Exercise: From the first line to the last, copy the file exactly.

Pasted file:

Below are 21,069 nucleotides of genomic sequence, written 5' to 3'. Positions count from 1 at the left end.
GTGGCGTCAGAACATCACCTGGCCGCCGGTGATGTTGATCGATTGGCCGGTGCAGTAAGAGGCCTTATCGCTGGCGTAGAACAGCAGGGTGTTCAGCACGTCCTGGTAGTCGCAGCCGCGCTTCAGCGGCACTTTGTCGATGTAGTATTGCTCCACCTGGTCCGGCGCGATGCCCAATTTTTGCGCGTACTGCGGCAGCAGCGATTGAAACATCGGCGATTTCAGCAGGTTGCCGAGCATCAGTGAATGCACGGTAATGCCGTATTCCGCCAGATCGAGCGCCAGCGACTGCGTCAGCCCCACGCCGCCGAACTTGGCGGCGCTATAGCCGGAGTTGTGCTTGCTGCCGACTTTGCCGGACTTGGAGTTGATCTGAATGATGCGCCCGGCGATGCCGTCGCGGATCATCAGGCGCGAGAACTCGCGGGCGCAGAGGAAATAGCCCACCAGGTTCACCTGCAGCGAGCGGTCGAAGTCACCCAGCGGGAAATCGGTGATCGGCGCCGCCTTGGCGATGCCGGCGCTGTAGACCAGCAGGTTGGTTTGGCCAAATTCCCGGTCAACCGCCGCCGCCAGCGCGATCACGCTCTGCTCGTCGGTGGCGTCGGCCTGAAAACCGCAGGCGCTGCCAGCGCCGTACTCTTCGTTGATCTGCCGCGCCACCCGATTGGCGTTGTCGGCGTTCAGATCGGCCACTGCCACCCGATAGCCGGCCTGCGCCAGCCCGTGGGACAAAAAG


Below are 21,069 nucleotides of genomic sequence, written 5' to 3'. Positions count from 1 at the left end.
GTGGCGTCAGAACATCACCTGGCCGCCGGTGATGTTGATCGATTGGCCGGTGCAGTAAGAGGCCTTATCGCTGGCGTAGAACAGCAGGGTGTTCAGCACGTCCTGGTAGTCGCAGCCGCGCTTCAGCGGCACTTTGTCGATGTAGTATTGCTCCACCTGGTCCGGCGCGATGCCCAATTTTTGCGCGTACTGCGGCAGCAGCGATTGAAACATCGGCGATTTCAGCAGGTTGCCGAGCATCAGTGAATGCACGGTAATGCCGTATTCCGCCAGATCGAGCGCCAGCGACTGCGTCAGCCCCACGCCGCCGAACTTGGCGGCGCTATAGCCGGAGTTGTGCTTGCTGCCGACTTTGCCGGACTTGGAGTTGATCTGAATGATGCGCCCGGCGATGCCGTCGCGGATCATCAGGCGCGAGAACTCGCGGGCGCAGAGGAAATAGCCCACCAGGTTCACCTGCAGCGAGCGGTCGAAGTCACCCAGCGGGAAATCGGTGATCGGCGCCGCCTTGGCGATGCCGGCGCTGTAGACCAGCAGGTTGGTTTGGCCAAATTCCCGGTCAACCGCCGCCGCCAGCGCGATCACGCTCTGCTCGTCGGTGGCGTCGGCCTGAAAACCGCAGGCGCTGCCAGCGCCGTACTCTTCGTTGATCTGCCGCGCCACCCGATTGGCGTTGTCGGCGTTCAGATCGGCCACTGCCACCCGATAGCCGGCCTGCGCCAGCCCGTGGGACAAAAAG